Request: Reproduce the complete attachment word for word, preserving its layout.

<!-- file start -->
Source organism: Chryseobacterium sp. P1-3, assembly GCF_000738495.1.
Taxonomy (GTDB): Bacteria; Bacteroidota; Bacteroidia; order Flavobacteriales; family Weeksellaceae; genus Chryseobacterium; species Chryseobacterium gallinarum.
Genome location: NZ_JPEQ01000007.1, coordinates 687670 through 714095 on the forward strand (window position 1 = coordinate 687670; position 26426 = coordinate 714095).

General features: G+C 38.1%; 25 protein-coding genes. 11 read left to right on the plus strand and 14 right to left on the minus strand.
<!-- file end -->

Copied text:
Source organism: Chryseobacterium sp. P1-3, assembly GCF_000738495.1.
Taxonomy (GTDB): Bacteria; Bacteroidota; Bacteroidia; order Flavobacteriales; family Weeksellaceae; genus Chryseobacterium; species Chryseobacterium gallinarum.
Genome location: NZ_JPEQ01000007.1, coordinates 687670 through 714095 on the forward strand (window position 1 = coordinate 687670; position 26426 = coordinate 714095).

General features: G+C 38.1%; 25 protein-coding genes. 11 read left to right on the plus strand and 14 right to left on the minus strand.